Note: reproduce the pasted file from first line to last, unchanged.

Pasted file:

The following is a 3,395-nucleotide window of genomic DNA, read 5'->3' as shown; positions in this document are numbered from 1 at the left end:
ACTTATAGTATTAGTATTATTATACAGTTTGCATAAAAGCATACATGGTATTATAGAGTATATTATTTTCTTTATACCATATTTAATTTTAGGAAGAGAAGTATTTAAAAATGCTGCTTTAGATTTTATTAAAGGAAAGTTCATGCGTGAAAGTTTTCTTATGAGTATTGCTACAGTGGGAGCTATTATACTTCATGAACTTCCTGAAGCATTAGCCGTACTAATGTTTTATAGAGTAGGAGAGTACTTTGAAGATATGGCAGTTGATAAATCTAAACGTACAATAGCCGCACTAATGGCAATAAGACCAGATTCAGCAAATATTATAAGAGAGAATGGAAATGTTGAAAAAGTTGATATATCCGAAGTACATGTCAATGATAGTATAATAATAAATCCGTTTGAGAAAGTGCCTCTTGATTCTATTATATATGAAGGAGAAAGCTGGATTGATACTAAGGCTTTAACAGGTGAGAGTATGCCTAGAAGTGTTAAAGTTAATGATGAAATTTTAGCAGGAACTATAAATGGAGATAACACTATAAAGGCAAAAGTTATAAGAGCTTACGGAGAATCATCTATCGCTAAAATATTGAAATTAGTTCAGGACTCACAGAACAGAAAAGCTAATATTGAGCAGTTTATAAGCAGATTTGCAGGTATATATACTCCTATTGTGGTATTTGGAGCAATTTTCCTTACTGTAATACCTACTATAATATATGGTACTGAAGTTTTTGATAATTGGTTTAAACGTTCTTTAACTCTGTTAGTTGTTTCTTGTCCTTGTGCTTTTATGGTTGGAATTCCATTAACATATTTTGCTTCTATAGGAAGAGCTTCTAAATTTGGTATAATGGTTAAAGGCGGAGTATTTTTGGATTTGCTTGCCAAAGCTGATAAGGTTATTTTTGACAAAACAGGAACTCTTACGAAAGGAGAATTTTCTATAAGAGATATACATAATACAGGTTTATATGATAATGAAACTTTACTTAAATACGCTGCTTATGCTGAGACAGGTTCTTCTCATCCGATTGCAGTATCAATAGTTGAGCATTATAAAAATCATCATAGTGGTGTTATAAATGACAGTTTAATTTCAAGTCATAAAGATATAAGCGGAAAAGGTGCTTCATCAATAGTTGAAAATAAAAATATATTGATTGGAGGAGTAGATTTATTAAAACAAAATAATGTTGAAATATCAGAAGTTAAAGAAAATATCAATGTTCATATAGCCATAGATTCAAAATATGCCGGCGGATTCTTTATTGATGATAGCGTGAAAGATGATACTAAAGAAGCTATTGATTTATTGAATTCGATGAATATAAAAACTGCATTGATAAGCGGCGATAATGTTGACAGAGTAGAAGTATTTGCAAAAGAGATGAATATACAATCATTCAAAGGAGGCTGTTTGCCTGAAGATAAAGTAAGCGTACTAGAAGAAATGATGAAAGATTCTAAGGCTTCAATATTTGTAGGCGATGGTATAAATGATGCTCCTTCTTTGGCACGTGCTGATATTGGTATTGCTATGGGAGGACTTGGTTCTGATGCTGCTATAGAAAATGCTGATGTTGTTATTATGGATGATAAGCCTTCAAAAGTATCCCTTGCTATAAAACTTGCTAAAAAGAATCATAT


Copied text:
The following is a 3,395-nucleotide window of genomic DNA, read 5'->3' as shown; positions in this document are numbered from 1 at the left end:
ACTTATAGTATTAGTATTATTATACAGTTTGCATAAAAGCATACATGGTATTATAGAGTATATTATTTTCTTTATACCATATTTAATTTTAGGAAGAGAAGTATTTAAAAATGCTGCTTTAGATTTTATTAAAGGAAAGTTCATGCGTGAAAGTTTTCTTATGAGTATTGCTACAGTGGGAGCTATTATACTTCATGAACTTCCTGAAGCATTAGCCGTACTAATGTTTTATAGAGTAGGAGAGTACTTTGAAGATATGGCAGTTGATAAATCTAAACGTACAATAGCCGCACTAATGGCAATAAGACCAGATTCAGCAAATATTATAAGAGAGAATGGAAATGTTGAAAAAGTTGATATATCCGAAGTACATGTCAATGATAGTATAATAATAAATCCGTTTGAGAAAGTGCCTCTTGATTCTATTATATATGAAGGAGAAAGCTGGATTGATACTAAGGCTTTAACAGGTGAGAGTATGCCTAGAAGTGTTAAAGTTAATGATGAAATTTTAGCAGGAACTATAAATGGAGATAACACTATAAAGGCAAAAGTTATAAGAGCTTACGGAGAATCATCTATCGCTAAAATATTGAAATTAGTTCAGGACTCACAGAACAGAAAAGCTAATATTGAGCAGTTTATAAGCAGATTTGCAGGTATATATACTCCTATTGTGGTATTTGGAGCAATTTTCCTTACTGTAATACCTACTATAATATATGGTACTGAAGTTTTTGATAATTGGTTTAAACGTTCTTTAACTCTGTTAGTTGTTTCTTGTCCTTGTGCTTTTATGGTTGGAATTCCATTAACATATTTTGCTTCTATAGGAAGAGCTTCTAAATTTGGTATAATGGTTAAAGGCGGAGTATTTTTGGATTTGCTTGCCAAAGCTGATAAGGTTATTTTTGACAAAACAGGAACTCTTACGAAAGGAGAATTTTCTATAAGAGATATACATAATACAGGTTTATATGATAATGAAACTTTACTTAAATACGCTGCTTATGCTGAGACAGGTTCTTCTCATCCGATTGCAGTATCAATAGTTGAGCATTATAAAAATCATCATAGTGGTGTTATAAATGACAGTTTAATTTCAAGTCATAAAGATATAAGCGGAAAAGGTGCTTCATCAATAGTTGAAAATAAAAATATATTGATTGGAGGAGTAGATTTATTAAAACAAAATAATGTTGAAATATCAGAAGTTAAAGAAAATATCAATGTTCATATAGCCATAGATTCAAAATATGCCGGCGGATTCTTTATTGATGATAGCGTGAAAGATGATACTAAAGAAGCTATTGATTTATTGAATTCGATGAATATAAAAACTGCATTGATAAGCGGCGATAATGTTGACAGAGTAGAAGTATTTGCAAAAGAGATGAATATACAATCATTCAAAGGAGGCTGTTTGCCTGAAGATAAAGTAAGCGTACTAGAAGAAATGATGAAAGATTCTAAGGCTTCAATATTTGTAGGCGATGGTATAAATGATGCTCCTTCTTTGGCACGTGCTGATATTGGTATTGCTATGGGAGGACTTGGTTCTGATGCTGCTATAGAAAATGCTGATGTTGTTATTATGGATGATAAGCCTTCAAAAGTATCCCTTGCTATAAAACTTGCTAAAAAGAATCATAT